Bundling

This small article isn’t about the formal labeled-as-such bundling of different games. It is about the bundling of content in one huge package where everything added does not necessarily complement everything else. The obvious action would be middle levels and worlds on Super Mario. Every released game is really a bundling. Apart from mine, of course*. I can’t get myself to make these super bundled together packages that we call a ‘Computer Game’, as opposed to what I do that feels possibly more like a timewaster. Even my oft-mentioned Tetris is obviously the bundling of Mode A and Mode B.

* Obviously, I’m not unique on this front.

I’m basing this basically on economic theory. I’m not going to explicitly explain that here, so if you want a refresher course, I would recomend the video at this link: http://marginalrevolution.com/marginalrevolution/2013/05/bundling.html.

Why do firms bundle? Because, bundling is nearly free in regards to marginal costs, as well as bundling smoothing out the variation in demand. However, DLCs are the debundling of contents. Why do they do this? Probably, because there is nobody who – in most cases – would be inclined to buy the DLC and would not be inclined to buy the main game. Therefore, adding the DLC to the main game would not reduce the variation in demand, and since it is now cheap to offer it separately they do.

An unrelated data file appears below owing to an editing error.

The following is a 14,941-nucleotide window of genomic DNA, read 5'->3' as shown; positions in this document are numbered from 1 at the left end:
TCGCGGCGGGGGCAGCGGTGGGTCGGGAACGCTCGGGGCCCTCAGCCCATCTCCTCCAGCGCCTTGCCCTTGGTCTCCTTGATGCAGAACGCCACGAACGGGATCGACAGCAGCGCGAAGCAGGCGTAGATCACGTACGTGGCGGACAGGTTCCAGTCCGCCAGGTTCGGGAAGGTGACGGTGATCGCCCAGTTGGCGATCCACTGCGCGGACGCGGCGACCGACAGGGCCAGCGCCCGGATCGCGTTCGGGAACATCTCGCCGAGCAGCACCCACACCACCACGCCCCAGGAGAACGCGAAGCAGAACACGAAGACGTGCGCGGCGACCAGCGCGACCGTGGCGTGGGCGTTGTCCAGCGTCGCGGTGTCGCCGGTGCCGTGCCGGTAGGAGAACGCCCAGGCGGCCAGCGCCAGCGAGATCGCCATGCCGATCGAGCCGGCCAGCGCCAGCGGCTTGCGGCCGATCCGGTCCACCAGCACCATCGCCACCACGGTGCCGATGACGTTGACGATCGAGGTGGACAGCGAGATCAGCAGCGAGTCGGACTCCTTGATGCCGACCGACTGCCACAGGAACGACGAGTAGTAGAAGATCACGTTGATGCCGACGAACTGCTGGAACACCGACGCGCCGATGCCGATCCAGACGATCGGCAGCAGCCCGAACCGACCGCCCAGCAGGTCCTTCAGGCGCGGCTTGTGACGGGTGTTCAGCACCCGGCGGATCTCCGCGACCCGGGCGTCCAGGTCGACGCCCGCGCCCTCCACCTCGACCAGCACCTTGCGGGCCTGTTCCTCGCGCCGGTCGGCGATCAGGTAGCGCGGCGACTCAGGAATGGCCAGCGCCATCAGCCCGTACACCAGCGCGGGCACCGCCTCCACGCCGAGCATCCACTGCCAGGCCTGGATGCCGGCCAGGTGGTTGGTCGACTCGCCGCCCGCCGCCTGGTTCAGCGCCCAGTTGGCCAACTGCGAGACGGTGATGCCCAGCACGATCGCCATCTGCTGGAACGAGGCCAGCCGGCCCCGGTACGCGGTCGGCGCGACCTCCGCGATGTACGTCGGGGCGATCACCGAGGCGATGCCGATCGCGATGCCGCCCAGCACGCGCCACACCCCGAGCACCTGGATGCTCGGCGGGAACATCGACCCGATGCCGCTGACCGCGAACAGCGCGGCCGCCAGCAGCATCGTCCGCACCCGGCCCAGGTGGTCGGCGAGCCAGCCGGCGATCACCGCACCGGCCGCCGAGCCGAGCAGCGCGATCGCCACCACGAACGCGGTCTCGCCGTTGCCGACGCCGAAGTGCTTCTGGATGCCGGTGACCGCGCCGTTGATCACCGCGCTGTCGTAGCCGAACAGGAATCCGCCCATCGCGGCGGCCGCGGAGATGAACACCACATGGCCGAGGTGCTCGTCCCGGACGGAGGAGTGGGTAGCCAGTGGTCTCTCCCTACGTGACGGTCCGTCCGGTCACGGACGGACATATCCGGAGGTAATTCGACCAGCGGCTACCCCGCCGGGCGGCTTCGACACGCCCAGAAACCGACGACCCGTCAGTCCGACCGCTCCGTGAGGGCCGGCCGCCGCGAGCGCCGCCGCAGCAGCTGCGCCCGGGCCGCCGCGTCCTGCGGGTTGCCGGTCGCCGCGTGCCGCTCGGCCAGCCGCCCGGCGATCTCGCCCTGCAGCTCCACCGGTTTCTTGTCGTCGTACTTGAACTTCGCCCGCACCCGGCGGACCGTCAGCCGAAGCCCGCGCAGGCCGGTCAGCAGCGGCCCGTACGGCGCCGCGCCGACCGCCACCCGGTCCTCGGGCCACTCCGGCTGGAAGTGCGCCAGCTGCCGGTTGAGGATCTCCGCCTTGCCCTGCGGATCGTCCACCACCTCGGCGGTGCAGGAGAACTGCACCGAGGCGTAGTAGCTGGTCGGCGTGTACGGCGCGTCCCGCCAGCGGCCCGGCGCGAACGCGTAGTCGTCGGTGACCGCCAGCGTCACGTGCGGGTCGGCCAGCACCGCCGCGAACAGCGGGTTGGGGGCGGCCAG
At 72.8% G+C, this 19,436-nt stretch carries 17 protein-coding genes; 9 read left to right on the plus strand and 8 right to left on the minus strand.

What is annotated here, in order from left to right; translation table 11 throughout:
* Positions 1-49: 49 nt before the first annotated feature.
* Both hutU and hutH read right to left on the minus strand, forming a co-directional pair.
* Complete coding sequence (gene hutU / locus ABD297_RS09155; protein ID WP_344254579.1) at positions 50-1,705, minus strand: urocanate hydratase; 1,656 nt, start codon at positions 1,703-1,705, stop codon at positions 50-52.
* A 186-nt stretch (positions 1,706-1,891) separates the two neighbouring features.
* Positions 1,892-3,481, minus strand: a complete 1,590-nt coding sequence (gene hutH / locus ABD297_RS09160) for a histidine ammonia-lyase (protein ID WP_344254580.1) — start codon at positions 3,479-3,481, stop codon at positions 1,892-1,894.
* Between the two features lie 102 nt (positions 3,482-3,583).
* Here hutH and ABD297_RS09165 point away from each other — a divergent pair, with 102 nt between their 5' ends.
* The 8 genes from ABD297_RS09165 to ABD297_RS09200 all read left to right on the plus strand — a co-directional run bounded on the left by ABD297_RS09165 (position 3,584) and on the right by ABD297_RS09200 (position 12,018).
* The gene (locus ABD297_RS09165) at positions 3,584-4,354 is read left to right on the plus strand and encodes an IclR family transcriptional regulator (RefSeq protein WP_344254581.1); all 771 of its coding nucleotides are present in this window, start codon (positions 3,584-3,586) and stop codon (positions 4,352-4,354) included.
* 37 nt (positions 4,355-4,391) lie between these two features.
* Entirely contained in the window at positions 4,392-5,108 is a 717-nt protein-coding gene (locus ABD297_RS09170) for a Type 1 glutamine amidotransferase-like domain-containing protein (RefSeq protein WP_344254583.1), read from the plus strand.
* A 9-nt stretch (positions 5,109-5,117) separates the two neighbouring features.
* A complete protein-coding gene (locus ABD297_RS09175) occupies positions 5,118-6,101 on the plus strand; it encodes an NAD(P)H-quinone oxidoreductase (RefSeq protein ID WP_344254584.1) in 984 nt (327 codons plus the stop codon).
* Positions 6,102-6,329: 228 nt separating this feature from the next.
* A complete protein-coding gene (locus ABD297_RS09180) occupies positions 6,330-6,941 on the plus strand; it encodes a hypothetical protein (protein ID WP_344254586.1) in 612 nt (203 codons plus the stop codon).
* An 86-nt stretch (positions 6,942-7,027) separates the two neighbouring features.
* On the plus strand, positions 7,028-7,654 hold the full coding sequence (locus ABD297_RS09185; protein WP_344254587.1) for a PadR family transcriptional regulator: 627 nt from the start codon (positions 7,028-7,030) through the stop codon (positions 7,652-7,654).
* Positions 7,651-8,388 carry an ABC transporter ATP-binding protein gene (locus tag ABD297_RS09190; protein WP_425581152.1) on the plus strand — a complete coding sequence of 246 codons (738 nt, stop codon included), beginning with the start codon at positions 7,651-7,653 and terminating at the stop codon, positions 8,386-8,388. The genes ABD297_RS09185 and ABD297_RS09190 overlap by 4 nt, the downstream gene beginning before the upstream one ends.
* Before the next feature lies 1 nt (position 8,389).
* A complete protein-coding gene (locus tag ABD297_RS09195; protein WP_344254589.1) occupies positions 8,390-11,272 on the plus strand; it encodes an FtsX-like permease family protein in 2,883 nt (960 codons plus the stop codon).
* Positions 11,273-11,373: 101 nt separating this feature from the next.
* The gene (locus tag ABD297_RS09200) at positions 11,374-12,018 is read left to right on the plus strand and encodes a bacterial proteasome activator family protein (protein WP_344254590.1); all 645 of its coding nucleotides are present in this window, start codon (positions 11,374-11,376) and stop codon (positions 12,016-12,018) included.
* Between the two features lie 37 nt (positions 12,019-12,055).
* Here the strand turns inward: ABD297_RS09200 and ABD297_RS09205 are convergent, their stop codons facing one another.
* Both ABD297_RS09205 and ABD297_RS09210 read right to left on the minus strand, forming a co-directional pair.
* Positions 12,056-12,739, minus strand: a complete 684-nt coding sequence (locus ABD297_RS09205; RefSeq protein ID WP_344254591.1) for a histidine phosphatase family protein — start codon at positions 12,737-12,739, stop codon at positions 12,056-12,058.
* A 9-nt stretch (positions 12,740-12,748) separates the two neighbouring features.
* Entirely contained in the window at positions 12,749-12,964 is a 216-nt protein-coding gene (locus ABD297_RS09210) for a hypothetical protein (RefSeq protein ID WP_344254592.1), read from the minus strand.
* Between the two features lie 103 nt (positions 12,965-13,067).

However, this doesn’t mean that the separation as far as I’m comfortable with is the way to go. It simply isn’t; because of the transactional costs exist, a certain degree of bundling is optimal in order to save those costs. However, in what’s refreshing as somebody with a short little span of attention, the added content shouldn’t be more of the same. It should be distinct. If you’ve got straight platforming, you should add a quirky water level. However, this works better when stuff is skippable – newspapers wouldn’t work so well if you had to read the gossip pages before reading the sports –  something that Mario again, and I doubt with any reference to economic theory, get right.

This suggests that indies obsessed with a certain sort of purity  is not the way way to maximise profits. That the walking simulators would be able to make more profit if they included combat. That the fighting game would get more interest if it was also an adventure game; which, I know Tekken 3 is. Monogameplay indie games obviously make up for their lack informal bundling by formally bundling, which might be a better way since it offers more choice to the developers; although it probably offers up more problems that could be or is the subject of an academic paper. What we can predict won’t happen however is for triple A studios with their 40 quid games to full scale imitate the purity of indie game, or at the very least what if they do they won’t be triple A for long.

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